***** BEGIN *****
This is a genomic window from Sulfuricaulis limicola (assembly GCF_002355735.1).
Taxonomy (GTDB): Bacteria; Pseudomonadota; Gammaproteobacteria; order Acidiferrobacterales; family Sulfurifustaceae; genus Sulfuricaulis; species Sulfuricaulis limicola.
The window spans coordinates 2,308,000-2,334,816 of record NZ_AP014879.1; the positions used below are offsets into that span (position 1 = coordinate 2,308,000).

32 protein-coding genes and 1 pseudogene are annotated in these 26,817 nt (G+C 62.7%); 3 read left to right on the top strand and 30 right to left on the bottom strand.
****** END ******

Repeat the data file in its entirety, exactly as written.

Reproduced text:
This is a genomic window from Sulfuricaulis limicola (assembly GCF_002355735.1).
Taxonomy (GTDB): Bacteria; Pseudomonadota; Gammaproteobacteria; order Acidiferrobacterales; family Sulfurifustaceae; genus Sulfuricaulis; species Sulfuricaulis limicola.
The window spans coordinates 2,308,000-2,334,816 of record NZ_AP014879.1; the positions used below are offsets into that span (position 1 = coordinate 2,308,000).

32 protein-coding genes and 1 pseudogene are annotated in these 26,817 nt (G+C 62.7%); 3 read left to right on the top strand and 30 right to left on the bottom strand.